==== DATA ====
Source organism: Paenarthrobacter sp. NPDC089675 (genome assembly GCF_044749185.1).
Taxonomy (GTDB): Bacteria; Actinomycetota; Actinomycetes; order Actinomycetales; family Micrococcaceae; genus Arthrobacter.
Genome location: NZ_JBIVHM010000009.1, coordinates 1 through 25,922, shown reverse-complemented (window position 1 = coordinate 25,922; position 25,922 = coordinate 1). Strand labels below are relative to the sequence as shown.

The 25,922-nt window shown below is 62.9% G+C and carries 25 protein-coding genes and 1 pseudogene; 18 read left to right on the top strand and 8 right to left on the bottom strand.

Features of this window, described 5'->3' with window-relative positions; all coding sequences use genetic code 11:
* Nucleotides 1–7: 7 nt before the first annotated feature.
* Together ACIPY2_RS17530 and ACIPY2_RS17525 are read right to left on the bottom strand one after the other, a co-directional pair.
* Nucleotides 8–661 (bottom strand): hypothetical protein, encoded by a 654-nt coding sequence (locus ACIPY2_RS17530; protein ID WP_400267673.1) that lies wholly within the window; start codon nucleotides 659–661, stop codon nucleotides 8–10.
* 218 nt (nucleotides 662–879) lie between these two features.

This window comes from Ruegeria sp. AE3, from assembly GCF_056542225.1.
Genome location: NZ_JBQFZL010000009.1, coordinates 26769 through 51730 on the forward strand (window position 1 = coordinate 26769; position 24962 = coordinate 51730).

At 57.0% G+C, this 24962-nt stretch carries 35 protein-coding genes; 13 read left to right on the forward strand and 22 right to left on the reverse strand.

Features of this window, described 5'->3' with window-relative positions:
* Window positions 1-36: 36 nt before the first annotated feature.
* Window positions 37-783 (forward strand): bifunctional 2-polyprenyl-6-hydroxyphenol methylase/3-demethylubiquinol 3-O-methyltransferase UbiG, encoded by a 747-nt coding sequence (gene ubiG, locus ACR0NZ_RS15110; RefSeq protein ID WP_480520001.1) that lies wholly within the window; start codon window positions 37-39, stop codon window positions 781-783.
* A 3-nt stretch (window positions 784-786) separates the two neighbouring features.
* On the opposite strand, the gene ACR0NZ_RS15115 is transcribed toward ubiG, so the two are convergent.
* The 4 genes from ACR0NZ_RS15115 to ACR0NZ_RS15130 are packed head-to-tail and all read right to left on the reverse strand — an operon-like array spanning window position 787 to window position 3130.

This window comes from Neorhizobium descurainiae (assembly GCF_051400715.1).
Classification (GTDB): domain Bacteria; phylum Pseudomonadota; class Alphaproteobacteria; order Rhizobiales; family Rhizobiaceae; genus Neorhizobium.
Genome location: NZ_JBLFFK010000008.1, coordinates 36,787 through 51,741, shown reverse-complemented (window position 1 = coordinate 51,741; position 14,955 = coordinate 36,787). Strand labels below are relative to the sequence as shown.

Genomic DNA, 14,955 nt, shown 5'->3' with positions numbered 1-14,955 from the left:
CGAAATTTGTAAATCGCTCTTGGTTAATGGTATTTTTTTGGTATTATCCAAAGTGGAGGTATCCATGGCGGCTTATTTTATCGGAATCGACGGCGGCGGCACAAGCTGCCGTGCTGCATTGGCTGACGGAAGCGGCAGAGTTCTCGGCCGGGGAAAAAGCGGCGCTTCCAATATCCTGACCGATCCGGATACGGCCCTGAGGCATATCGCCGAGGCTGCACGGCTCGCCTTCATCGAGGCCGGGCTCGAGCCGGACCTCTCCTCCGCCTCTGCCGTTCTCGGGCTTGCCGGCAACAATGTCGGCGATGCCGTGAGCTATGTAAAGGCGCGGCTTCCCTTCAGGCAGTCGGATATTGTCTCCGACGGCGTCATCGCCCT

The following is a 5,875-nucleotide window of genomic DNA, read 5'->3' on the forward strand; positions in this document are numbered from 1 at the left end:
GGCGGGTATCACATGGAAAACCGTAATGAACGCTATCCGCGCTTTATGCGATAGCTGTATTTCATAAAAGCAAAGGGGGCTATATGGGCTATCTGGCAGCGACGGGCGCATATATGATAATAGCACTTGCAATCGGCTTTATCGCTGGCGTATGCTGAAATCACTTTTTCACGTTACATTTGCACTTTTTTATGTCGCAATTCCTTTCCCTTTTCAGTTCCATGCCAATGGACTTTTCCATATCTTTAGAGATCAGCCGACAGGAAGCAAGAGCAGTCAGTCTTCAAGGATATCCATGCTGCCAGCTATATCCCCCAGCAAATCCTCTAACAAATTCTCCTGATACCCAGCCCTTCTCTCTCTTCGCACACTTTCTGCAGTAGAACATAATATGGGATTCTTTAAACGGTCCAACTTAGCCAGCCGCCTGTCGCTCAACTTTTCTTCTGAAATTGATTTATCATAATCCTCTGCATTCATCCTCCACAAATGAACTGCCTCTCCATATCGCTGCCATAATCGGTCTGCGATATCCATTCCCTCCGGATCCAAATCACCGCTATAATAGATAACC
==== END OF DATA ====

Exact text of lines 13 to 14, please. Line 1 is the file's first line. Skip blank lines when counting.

Features of this window, described 5'->3' with window-relative positions:
* Window positions 1-36: 36 nt before the first annotated feature.